The Hawaiian islands contain an amazing blend of mythologies. There are gods and demons, ghosts and spirits, an entire mythological structure on a small island chain far off in the Pacific. One of the most powerful myths is of the Hukai’po, or Marchers of the Night, a procession of gods and ghosts that carry the dead to their new fates.
The Marchers of the Night only walk on certain nights, specifically kane, the night of the new moon. The procession always follows the same paths, which even today are well known on each of the islands. This ghostly march has been going on for a very long time, with petroglyphs in caves on the islands showing the line of marching figures.
Interrupting the procession is very dangerous. Ghostly warders typically warn people away, shouting “kapu” or keep away. Only a fool would ignore such a warning. Those who happen upon the march by sheer dumb luck are greeted by a howl of “O-ia“, or “let him be pierced.” The marchers will then set upon the hapless traveler with spears and knives. The only escape is to tear off all of your clothes and fall to the ground and feign sleep or bow with deep and sincere reverence. Alternatively, if one of the procession is family to the interloper, they can beg for mercy and have the line move on.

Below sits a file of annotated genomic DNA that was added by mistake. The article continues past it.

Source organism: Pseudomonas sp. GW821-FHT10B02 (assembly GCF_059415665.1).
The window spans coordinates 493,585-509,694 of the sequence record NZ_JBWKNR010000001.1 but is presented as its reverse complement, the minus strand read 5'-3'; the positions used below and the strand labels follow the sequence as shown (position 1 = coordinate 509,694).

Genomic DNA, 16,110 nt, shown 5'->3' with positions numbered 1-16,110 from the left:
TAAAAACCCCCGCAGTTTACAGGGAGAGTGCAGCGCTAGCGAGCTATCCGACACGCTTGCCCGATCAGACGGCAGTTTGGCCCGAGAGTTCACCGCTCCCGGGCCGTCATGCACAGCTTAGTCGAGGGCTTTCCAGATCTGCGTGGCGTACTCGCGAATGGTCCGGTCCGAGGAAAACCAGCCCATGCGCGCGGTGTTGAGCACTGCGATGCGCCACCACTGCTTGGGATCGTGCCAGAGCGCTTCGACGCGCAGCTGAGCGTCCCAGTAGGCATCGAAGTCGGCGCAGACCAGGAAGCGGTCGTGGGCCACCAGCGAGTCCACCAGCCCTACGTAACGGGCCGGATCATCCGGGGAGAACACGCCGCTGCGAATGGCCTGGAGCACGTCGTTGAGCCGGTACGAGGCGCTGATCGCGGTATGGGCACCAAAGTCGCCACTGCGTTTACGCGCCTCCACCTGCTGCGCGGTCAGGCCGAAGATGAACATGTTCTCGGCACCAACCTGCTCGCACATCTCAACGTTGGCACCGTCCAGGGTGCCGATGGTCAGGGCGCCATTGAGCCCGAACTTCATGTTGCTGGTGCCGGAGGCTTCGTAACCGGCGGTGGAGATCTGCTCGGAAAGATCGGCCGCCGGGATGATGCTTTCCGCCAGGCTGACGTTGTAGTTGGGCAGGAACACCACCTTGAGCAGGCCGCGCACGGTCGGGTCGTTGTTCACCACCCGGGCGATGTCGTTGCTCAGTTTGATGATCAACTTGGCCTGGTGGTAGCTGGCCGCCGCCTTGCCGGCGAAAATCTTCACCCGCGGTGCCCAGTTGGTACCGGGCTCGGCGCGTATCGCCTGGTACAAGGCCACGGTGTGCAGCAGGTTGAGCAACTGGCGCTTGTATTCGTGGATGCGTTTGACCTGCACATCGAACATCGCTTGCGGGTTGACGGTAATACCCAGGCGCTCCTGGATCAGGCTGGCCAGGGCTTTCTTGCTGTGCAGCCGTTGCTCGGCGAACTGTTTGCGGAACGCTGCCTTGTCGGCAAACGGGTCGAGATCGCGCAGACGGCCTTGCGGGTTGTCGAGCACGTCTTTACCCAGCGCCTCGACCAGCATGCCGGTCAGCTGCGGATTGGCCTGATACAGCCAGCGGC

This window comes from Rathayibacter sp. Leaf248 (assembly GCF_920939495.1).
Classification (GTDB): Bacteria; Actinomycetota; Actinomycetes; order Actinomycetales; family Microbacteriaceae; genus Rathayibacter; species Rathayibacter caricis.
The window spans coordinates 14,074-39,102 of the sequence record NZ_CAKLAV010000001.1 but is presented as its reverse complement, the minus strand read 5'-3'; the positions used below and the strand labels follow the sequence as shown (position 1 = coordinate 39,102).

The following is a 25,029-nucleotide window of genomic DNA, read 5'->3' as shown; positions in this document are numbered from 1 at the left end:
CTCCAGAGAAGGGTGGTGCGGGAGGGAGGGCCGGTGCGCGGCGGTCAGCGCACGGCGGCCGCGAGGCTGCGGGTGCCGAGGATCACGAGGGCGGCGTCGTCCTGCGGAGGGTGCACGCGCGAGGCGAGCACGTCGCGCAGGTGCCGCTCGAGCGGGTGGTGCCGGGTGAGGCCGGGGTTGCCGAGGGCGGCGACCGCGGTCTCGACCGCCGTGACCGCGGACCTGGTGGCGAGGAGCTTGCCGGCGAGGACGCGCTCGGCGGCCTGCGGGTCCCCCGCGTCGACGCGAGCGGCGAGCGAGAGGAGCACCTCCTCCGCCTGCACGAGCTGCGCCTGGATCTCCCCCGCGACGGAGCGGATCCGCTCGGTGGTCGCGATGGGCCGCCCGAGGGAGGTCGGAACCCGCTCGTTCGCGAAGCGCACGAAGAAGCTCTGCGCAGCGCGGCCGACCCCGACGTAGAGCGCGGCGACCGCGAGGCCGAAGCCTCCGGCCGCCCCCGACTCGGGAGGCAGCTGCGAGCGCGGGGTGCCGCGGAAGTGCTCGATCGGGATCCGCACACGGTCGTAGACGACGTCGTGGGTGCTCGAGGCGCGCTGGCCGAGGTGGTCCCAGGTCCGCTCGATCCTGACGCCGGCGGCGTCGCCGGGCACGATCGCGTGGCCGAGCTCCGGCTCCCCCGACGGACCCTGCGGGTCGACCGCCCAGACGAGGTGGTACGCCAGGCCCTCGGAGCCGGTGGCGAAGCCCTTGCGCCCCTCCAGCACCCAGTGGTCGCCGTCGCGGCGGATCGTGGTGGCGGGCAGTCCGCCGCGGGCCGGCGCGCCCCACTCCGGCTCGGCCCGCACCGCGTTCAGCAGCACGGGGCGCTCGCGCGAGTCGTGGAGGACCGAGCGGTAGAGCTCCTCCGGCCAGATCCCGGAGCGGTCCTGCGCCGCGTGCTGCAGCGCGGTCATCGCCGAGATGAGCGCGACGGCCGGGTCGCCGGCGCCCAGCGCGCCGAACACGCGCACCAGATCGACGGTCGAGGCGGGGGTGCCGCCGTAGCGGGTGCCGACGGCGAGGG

Since the paths are well known, and the locals are well aware of these ghostly parades, visitors rarely have any issue. In more modern times, reinactors have put on demonstrations of the marches, but never on the night of the new moon. The line of marchers is easily identified by the torches they carry.
The marchers take the dead into the underworld where they may begin new lives. Sometimes they will return to help their family members on their march through the dark night.